esm222_13_14

esm222_13_14 - ESM 222 Rate-Limited Mass Transfer...

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1 © Arturo A. Kel er ESM 222 Rate-Limited Mass Transfer Between Phases 2 © Arturo A. Kel er Rate-Limited Mass Transfer ± Equilibrium conditions are valid when ± the volumes of the various phases are relatively small ± in experimental conditions ± surface area of the phases in contact is large relative to the volume of one of the phases ± raindrops falling through the atmosphere 3 © Arturo A. Kel er Rate-Limited Mass Transfer ± In many cases, equilibrium conditions do not occur, because a certain amount of time is needed to transfer mass between the phases. ± In some cases (e.g. sorption of pollutants to the soil), we assume that the groundwater flow is so slow that equilibrium conditions are nearly achieved. 4 © Arturo A. Kel er Rate-Limited Mass Transfer ± Mass-transfer limitations are also important when considering the transfer of gases (e.g. O 2 , CO 2 ) from the atmosphere to a water body. ± Examples: ± slow transport of CO 2 from the atmosphere to the deep oceans (centuries) ± O 2 to a river or lake which has become depleted due to excessive biological activity 5 © Arturo A. Kel er Air-Water Exchange ~1 mm ~ 0.1 mm Source: Schwarzenbach et al., 1993 6 © Arturo A. Kel er Air-Water Exchange ± Mixing of a pollutant in the bulk of the phase (e.g. in atmosphere, river or shallow lake) may be fast if there is significant flow and turbulence ± Mixing in the bulk phase is slow when flow is slow and without turbulence (e.g. groundwater), or the bulk phase is very large (e.g. deep lakes or oceans)
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7 © Arturo A. Kel er Air-Water Exchange ± Reduced mixing in the boundary layers due to: ± too much friction at the boundary, ± difficult to form currents in either the air or the water ± surface tension reduces movement of water molecules in boundary 8 © Arturo A. Kel er Air-Water Exchange ± What drives the molecules from one phase to the other? ± Thermodynamic equilibrium ± Molecules of pollutant go from high concentration (polluted phase) to low concentration (“clean” phase) 9 © Arturo A. Kel er Air-Water Exchange ± The limiting step for mass transfer from one bulk phase to the other bulk phase is the movement through the two layers ± Several models exist to describe this “rate-limiting” step. We will discuss the stagnant two-film model. 10 © Arturo A. Kel er Air-Water Exchange ± Stagnant Two-Film Model ± Molecules move through each boundary layer mostly by diffusion ± Diffusion is the random movement of molecules (Brownian motion) due to their interactions ± At the interface, we have equilibrium conditions 11 © Arturo A. Kel er Stagnant Two-Film Model Source: Schwarzenbach et al., 1993 12 © Arturo A. Kel er Stagnant Two-Film Model ± Movement of mass from one phase to another is measured as a flux ± mass moving per unit area per unit time ± Flux through the water phase is: F w = -D w (C w/a -C w ) z w D w = diffusivity in water, z w = thickness of film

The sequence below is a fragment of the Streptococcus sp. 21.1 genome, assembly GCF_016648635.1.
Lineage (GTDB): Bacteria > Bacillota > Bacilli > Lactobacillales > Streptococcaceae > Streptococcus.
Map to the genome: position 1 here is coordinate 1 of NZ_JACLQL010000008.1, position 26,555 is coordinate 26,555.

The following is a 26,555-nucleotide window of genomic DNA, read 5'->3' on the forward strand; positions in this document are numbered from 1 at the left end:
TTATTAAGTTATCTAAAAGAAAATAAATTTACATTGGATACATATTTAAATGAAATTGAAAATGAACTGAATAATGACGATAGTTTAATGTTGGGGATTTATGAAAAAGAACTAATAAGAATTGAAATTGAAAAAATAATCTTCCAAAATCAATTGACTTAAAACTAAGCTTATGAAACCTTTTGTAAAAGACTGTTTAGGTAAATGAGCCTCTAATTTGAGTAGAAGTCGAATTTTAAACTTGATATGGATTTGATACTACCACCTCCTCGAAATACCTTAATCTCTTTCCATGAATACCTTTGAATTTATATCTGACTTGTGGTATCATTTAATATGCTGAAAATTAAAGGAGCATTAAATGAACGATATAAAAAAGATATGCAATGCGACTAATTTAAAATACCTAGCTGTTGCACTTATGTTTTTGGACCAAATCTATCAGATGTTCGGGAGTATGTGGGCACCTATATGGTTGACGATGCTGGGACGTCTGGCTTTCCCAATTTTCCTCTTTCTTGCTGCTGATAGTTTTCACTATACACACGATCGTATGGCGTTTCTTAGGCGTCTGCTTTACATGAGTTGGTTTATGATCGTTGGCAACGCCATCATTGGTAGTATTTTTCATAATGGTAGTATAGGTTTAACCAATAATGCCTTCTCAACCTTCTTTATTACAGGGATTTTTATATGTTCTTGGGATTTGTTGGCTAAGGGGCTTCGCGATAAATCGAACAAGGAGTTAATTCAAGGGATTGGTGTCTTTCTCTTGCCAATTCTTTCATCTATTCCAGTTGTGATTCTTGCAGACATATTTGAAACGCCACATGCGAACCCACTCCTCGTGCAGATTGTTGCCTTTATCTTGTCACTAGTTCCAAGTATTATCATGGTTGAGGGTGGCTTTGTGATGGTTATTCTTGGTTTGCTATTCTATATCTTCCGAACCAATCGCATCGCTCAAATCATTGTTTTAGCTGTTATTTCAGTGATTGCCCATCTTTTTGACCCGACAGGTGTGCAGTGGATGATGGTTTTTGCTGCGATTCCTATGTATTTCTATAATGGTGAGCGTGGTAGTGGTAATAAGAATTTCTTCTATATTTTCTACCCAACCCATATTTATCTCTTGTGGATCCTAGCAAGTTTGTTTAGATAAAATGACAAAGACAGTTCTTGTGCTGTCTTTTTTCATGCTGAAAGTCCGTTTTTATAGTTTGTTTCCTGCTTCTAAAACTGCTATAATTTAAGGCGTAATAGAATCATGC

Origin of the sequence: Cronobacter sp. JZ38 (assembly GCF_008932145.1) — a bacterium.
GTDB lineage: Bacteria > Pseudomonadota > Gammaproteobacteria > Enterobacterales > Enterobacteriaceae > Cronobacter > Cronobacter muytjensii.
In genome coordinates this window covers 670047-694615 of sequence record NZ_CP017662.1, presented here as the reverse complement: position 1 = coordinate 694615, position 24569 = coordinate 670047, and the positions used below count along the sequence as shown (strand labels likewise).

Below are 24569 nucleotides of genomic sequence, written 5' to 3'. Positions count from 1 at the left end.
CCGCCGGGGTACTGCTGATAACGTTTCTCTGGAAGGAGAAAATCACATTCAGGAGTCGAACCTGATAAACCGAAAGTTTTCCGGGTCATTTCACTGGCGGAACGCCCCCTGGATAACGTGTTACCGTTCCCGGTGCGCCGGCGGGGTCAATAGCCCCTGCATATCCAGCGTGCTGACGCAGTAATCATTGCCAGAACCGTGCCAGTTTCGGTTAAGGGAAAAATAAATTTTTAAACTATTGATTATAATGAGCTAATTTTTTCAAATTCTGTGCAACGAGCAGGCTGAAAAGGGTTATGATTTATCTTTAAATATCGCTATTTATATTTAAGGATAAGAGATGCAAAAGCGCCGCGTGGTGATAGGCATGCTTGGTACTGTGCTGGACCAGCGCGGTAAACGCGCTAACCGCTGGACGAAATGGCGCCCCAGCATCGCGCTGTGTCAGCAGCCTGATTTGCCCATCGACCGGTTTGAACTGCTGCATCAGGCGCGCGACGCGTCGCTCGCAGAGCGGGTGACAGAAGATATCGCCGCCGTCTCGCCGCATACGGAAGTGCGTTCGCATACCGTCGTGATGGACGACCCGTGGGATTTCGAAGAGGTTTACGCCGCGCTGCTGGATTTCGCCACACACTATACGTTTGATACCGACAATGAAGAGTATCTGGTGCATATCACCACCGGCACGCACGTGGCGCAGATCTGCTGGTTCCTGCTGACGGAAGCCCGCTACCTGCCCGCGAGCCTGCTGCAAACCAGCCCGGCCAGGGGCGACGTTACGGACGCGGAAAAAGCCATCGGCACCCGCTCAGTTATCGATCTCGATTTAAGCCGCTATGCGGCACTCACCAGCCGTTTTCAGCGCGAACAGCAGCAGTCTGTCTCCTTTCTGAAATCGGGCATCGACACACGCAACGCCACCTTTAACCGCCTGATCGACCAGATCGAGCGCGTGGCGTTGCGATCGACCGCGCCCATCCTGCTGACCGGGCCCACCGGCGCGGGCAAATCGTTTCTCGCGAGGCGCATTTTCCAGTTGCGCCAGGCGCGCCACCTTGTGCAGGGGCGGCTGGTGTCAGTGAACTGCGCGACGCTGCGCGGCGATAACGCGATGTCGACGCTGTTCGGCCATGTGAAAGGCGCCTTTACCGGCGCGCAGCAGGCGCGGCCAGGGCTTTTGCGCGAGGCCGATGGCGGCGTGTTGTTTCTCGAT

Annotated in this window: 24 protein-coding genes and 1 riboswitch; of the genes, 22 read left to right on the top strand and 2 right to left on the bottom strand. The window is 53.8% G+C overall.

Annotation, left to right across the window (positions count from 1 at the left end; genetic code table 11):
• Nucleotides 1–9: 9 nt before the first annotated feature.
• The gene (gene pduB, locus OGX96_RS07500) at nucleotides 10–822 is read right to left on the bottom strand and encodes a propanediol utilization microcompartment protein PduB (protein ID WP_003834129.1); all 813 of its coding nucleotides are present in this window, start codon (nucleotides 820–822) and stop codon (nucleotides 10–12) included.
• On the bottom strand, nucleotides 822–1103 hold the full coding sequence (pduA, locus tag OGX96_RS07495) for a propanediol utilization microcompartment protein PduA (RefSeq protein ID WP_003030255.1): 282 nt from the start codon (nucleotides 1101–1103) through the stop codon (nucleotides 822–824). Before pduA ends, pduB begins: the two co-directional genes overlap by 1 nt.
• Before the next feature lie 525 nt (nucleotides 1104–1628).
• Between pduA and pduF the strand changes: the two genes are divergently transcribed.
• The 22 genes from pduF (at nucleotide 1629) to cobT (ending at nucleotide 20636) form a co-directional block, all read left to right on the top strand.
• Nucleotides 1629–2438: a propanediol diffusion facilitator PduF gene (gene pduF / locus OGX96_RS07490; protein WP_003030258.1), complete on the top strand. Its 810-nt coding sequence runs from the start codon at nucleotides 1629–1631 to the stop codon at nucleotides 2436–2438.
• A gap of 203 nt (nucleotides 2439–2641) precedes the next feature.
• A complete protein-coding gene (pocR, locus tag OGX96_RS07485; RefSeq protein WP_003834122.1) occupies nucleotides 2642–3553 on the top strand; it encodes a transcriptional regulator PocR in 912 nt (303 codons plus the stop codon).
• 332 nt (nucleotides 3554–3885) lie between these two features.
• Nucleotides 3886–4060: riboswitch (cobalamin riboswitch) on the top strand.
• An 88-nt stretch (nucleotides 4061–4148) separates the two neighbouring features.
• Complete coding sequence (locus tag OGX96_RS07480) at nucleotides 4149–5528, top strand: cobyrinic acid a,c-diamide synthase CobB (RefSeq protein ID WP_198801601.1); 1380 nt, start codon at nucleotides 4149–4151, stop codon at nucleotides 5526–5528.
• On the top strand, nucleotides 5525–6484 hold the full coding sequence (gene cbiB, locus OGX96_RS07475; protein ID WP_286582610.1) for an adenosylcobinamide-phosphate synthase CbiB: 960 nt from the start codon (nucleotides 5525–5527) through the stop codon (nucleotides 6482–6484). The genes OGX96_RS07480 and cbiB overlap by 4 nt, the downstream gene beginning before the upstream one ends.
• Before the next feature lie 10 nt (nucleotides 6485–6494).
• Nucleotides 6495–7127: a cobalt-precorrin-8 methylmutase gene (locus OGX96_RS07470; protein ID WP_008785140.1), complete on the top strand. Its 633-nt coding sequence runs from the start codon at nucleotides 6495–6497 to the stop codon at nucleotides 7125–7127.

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13 © Arturo A. Kel er Stagnant Two-Film Model ± Similarly, the flux of pollutant through the air phase is: F a = -D a (C a -C a/w ) z a ±
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esm222_13_14 - ESM 222 Rate-Limited Mass Transfer...

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